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1951: Communist forces to re-take Seoul
Chinese and North Korean troops are reported to be close to capturing the South Korean capital of Seoul for the second time since the war began last year.

The authorities have ordered the evacuation of Seoul and thousands of people have started streaming south out of the city and across the Han river.

Over the past few weeks, many families have taken refuge in Seoul from the advancing enemy. Now they are being forced to move on again, mostly by foot, although some have been lucky enough to get a lift on a military vehicle.

The BBC's cameraman Cyril Page was in Seoul as the communist forces were reported to be less than 50 miles from the city.

City devastated and burning

His pictures show the only sign of normal life in the city was the trams, which were still running.

To the south, the steady stream of refugees made its way through freezing temperatures to the River Han flats. It was so cold the river had frozen over and people were able to walk across to the relative safety of the other side.

They have left behind them a city devastated and burning.

The United States Eighth Army is also pulling out, but reports of its movements have been banned by army censors.

Speaking at a Pentagon briefing, the US Secretary of Defense, General Marshall, said the advance of the enemy troops had been anticipated.

The odds against the United Nations forces were heavy - "almost incredible in some respects," he said. The Communists forces outnumber UN troops by three or four to one and they are capable of covering difficult terrain on foot carrying heavy loads.

Lieutenant-General Matthew Ridgway, commander of the Eighth Army, has been reported in press dispatches as saying the flight of the Korean refugees is "perhaps the greatest tragedy to which Asia has been subjected in the course of its long history."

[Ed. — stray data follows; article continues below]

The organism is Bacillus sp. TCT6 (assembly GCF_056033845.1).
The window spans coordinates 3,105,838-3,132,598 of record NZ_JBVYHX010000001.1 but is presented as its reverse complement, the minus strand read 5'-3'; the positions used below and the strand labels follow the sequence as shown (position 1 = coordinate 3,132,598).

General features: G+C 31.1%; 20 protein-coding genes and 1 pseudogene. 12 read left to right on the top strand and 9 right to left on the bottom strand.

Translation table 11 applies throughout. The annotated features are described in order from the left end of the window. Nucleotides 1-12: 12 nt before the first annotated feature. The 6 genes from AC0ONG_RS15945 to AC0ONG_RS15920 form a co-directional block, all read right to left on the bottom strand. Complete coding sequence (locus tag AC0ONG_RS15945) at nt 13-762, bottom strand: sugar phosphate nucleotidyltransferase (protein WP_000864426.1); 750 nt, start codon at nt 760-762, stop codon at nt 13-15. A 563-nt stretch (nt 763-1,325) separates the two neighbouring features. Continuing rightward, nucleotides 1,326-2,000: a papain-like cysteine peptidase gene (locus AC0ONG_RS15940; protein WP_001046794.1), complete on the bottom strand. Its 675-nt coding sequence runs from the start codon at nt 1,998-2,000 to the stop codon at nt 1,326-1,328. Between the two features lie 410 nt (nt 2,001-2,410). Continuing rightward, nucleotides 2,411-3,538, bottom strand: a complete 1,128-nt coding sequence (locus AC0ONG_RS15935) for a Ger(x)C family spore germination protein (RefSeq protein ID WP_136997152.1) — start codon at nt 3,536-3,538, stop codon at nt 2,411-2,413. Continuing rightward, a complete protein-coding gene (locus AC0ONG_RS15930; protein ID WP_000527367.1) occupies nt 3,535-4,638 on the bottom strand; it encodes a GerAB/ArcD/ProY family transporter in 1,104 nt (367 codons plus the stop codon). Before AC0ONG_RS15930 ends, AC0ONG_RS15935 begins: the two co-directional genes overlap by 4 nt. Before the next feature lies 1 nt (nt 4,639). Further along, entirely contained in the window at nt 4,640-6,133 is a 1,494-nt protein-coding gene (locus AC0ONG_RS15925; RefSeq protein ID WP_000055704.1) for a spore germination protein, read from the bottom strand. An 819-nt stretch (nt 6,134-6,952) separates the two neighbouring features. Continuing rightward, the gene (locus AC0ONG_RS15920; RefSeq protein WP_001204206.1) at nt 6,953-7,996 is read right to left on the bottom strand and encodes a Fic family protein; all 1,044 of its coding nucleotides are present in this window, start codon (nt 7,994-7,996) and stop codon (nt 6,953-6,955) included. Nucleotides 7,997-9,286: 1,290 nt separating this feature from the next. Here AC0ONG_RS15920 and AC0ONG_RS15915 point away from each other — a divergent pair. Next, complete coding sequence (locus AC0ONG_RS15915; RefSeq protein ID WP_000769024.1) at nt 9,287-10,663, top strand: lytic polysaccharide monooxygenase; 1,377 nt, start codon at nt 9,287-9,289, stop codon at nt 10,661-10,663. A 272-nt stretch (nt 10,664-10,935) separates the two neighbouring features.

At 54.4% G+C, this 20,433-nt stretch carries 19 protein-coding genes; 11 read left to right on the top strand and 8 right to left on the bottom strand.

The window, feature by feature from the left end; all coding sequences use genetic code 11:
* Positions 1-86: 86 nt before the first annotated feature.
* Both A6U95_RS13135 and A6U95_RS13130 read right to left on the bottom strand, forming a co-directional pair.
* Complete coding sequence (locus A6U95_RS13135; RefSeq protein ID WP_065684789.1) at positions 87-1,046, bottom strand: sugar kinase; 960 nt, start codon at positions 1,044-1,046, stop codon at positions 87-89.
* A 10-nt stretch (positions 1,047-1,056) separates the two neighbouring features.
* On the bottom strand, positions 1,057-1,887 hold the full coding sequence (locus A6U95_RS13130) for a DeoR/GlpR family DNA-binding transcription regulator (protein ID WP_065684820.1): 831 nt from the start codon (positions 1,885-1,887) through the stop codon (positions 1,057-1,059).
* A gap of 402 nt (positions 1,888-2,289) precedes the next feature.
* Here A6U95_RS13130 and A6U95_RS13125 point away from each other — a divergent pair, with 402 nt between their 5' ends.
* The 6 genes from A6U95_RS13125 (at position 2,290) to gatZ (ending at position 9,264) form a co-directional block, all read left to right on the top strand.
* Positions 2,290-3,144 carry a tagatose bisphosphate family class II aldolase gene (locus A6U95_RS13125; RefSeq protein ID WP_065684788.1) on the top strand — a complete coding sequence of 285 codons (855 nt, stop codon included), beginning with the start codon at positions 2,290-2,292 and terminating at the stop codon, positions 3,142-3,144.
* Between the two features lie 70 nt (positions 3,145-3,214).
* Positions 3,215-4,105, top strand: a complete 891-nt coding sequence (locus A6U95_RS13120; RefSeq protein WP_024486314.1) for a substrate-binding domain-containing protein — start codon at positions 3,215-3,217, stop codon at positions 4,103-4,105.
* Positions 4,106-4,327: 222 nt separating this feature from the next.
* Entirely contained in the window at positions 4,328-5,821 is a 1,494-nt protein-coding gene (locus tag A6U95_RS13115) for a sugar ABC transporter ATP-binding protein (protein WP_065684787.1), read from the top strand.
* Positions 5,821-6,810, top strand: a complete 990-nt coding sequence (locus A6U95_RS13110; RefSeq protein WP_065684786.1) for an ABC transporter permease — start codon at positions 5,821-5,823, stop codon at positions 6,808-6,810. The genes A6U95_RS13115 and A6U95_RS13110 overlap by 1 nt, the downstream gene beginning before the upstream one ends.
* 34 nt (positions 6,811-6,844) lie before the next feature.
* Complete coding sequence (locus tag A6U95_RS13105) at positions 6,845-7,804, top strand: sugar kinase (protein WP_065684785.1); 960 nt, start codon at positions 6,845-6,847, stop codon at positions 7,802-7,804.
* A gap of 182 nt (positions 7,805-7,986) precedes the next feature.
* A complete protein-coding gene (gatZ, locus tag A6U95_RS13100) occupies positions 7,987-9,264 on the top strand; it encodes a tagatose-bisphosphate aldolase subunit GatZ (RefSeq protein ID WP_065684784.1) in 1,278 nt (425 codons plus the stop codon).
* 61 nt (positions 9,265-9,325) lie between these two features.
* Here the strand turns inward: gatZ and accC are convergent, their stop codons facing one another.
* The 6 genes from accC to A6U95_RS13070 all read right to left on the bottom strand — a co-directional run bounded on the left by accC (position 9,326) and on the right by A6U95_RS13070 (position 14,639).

Seoul first fell to the powerful North Korean and Chinese communist forces last June - days after the invasion began.

In September, a United Nations force led by US marines re-captured the city.

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Long line of refugees on foot heading out of Seoul
Streams of refugees have begun pouring out of Seoul

In Context
After a series of offensives, UN forces succeeded in winning back control of Seoul in March 1951.

It was followed by a UN call for a ceasefire, the first since the war began.

Talks finally began in July 1951 but the negotiations at Kaesong broke down.

The war reached stalemate.

In July 1953 talks reopened. The Korean War ended with the signing of the armistice on 27 July 1953. Two million people had died during the war.

In August, prisoners of war were exchanged in Operation Big Switch - 77,000 communists for 12,700 UN men, of whom 3,597 were Americans.

North and South Korea were separated by a demarcation line which was extended by a 2km (1.5 miles) demilitarised zone on either side.

A peace deal has never been signed.

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